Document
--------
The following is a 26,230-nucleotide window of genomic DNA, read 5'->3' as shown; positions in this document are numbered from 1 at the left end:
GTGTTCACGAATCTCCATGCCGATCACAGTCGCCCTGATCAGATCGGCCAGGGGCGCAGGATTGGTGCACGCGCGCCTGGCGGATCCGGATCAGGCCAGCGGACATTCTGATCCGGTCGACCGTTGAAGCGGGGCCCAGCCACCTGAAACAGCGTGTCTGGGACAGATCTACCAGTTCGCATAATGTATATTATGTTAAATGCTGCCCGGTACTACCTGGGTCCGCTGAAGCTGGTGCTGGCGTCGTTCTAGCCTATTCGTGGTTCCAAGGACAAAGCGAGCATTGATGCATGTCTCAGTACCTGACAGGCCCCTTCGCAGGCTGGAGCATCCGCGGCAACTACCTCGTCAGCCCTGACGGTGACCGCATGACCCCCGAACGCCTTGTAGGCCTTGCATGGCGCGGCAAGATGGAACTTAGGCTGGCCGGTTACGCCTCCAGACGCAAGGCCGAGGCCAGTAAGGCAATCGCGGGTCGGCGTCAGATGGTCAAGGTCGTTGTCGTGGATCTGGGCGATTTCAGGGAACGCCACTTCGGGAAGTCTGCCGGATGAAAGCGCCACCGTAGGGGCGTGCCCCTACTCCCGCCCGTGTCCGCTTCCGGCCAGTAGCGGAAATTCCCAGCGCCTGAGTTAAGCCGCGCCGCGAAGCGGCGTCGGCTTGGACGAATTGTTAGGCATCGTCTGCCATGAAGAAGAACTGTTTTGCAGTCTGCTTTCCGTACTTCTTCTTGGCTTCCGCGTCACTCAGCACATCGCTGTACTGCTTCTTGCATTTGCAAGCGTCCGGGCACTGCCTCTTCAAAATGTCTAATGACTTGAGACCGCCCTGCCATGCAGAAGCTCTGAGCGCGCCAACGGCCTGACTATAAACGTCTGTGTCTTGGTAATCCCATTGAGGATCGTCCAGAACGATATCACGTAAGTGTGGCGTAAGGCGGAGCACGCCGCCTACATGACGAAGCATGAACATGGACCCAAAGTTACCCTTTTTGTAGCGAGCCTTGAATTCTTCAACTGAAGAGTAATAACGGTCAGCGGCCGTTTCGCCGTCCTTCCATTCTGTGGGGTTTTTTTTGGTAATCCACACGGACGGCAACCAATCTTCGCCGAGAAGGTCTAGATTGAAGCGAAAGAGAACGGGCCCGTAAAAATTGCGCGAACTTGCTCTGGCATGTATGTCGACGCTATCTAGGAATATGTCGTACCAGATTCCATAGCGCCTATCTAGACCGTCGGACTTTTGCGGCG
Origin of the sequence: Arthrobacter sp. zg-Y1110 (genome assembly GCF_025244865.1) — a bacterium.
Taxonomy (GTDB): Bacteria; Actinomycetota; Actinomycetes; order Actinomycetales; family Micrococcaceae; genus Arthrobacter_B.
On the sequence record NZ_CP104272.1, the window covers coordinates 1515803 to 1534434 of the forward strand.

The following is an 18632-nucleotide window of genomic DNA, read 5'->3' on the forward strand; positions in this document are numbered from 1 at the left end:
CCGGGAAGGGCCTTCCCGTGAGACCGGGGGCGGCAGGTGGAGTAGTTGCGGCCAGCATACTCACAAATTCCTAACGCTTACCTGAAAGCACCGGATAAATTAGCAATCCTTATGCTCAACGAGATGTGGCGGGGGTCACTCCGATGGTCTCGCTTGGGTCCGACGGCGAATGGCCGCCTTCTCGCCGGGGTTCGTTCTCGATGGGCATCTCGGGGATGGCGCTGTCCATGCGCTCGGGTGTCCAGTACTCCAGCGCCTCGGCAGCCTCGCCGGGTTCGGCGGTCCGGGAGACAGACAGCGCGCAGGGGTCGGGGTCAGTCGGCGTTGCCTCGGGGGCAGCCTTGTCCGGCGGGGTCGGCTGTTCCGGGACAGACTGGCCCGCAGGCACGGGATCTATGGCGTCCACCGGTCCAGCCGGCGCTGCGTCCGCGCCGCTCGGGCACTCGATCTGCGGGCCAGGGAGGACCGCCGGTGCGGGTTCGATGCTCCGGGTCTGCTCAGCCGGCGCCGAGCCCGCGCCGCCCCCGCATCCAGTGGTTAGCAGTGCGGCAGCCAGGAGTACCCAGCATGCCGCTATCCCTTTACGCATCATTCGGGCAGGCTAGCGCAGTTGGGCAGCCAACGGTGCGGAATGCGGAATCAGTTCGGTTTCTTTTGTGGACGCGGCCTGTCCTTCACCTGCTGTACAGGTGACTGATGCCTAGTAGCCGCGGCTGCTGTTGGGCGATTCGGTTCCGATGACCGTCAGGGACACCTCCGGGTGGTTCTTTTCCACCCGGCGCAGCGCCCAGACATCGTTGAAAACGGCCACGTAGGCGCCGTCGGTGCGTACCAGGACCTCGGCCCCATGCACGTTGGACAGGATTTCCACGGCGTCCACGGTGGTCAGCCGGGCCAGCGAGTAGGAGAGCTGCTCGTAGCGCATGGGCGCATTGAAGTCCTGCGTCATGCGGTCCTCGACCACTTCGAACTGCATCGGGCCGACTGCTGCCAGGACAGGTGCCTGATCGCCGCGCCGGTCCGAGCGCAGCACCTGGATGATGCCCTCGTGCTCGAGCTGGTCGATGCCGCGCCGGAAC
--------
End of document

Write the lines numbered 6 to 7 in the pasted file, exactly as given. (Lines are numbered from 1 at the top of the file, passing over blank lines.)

The following is an 18632-nucleotide window of genomic DNA, read 5'->3' on the forward strand; positions in this document are numbered from 1 at the left end:
CCGGGAAGGGCCTTCCCGTGAGACCGGGGGCGGCAGGTGGAGTAGTTGCGGCCAGCATACTCACAAATTCCTAACGCTTACCTGAAAGCACCGGATAAATTAGCAATCCTTATGCTCAACGAGATGTGGCGGGGGTCACTCCGATGGTCTCGCTTGGGTCCGACGGCGAATGGCCGCCTTCTCGCCGGGGTTCGTTCTCGATGGGCATCTCGGGGATGGCGCTGTCCATGCGCTCGGGTGTCCAGTACTCCAGCGCCTCGGCAGCCTCGCCGGGTTCGGCGGTCCGGGAGACAGACAGCGCGCAGGGGTCGGGGTCAGTCGGCGTTGCCTCGGGGGCAGCCTTGTCCGGCGGGGTCGGCTGTTCCGGGACAGACTGGCCCGCAGGCACGGGATCTATGGCGTCCACCGGTCCAGCCGGCGCTGCGTCCGCGCCGCTCGGGCACTCGATCTGCGGGCCAGGGAGGACCGCCGGTGCGGGTTCGATGCTCCGGGTCTGCTCAGCCGGCGCCGAGCCCGCGCCGCCCCCGCATCCAGTGGTTAGCAGTGCGGCAGCCAGGAGTACCCAGCATGCCGCTATCCCTTTACGCATCATTCGGGCAGGCTAGCGCAGTTGGGCAGCCAACGGTGCGGAATGCGGAATCAGTTCGGTTTCTTTTGTGGACGCGGCCTGTCCTTCACCTGCTGTACAGGTGACTGATGCCTAGTAGCCGCGGCTGCTGTTGGGCGATTCGGTTCCGATGACCGTCAGGGACACCTCCGGGTGGTTCTTTTCCACCCGGCGCAGCGCCCAGACATCGTTGAAAACGGCCACGTAGGCGCCGTCGGTGCGTACCAGGACCTCGGCCCCATGCACGTTGGACAGGATTTCCACGGCGTCCACGGTGGTCAGCCGGGCCAGCGAGTAGGAGAGCTGCTCGTAGCGCATGGGCGCATTGAAGTCCTGCGTCATGCGGTCCTCGACCACTTCGAACTGCATCGGGCCGACTGCTGCCAGGACAGGTGCCTGATCGCCGCGCCGGTCCGAGCGCAGCACCTGGATGATGCCCTCGTGCTCGAGCTGGTCGATGCCGCGCCGGAAC